How Creedence Clearwater Revival Approached the End With ‘Pendulum’
The prolific nature of Creedence Clearwater Revival still makes one's head spin. From July 1968 to July 1970, the band released five landmark LPs. A mere five months after the chart-topping Cosmo's Factory, they released their sixth, Pendulum, on Dec. 7, 1970.
More than ever, they now were the singular vision of guitarist/vocalist John Fogerty, who, for the only time on a Creedence record, wrote every song. One of those, "Have You Ever Seen the Rain," would serve as a statement against the ongoing war in Vietnam, but also a comment on the band itself. "‘Have you ever seen the rain coming down, sunny day?’" he said in the Hank Bordowitz-penned book Bad Moon Rising. "Creedence was supposed to be sunny days, the golden times, yet look at the rain falling down on us. I don’t think the band realized it was about our breakup.” The only single released from the album, it hit the Top 10.
Songs like "Pagan Baby" and "Hey Tonight" roll and tumble along in the tradition of Creedence classics, with the former being a nasty kin to the grittier side of the band and the latter being another upbeat rocker. But the sound Fogerty was after, however, was changing. He added keyboards and horns -- performed by him -- and while "Sailor's Lament" and "Chameleon" are far from first-rate CCR, the songs do add a new color to the band's signature sound.
"(Wish I Could) Hideaway" is a somewhat desperate organ-led ballad, while "Born to Move" is a Stax-influenced soul groover. "Molina" is a straight-ahead Creedence-style rocker, but with a Fogerty sax break in place of a snarling guitar lead. "Rude Awakening #2" pulls out all the stops to become an epic, yet unexpected, closer. The instrumental veers from a simple rock and roll riff into a wash of ominous guitars, backwards tape effects, haunting organ and an almost free jazz sax attack before ultimately fading off into the sunset. It's not your typical Creedence statement, but it's still a very intriguing way to end the album.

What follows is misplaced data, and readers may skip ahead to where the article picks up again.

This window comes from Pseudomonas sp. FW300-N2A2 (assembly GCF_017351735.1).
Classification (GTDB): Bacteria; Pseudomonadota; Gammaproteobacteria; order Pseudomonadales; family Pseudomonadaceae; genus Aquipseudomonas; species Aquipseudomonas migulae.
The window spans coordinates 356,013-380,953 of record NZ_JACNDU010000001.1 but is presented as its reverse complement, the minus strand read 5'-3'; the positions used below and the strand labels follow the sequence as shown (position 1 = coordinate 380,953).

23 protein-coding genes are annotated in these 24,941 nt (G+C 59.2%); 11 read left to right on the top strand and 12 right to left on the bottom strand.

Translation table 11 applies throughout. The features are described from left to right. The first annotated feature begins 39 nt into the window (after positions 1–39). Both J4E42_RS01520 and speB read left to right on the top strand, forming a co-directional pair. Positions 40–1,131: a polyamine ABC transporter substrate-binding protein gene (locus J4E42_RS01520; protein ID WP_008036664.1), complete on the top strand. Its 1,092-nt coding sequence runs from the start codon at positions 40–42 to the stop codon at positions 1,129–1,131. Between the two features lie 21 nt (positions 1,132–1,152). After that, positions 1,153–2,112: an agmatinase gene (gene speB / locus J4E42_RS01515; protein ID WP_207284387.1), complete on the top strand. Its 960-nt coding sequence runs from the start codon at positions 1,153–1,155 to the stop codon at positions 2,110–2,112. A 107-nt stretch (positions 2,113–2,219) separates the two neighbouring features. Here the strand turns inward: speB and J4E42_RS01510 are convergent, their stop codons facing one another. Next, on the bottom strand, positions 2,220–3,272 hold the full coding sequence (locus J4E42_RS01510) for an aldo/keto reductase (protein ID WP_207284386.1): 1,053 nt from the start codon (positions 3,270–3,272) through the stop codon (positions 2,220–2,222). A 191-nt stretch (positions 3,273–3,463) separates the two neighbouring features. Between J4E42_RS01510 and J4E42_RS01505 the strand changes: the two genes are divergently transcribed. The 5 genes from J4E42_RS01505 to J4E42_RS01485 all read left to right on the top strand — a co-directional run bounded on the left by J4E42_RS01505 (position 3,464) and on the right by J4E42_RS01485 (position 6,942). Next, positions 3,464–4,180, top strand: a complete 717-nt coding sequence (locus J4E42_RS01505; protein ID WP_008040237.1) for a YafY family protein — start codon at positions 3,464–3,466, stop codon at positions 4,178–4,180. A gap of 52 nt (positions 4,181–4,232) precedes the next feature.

Pendulum would become the fifth and final platinum album for the band, but the end was near. John's brother, rhythm guitarist and band founder Tom Fogerty left early in 1971. CCR would stand dormant until the spring 1972 release of their final album, Mardi Gras, after which, the band called it a day.
Creedence Clearwater Revival Albums Ranked Worst to Best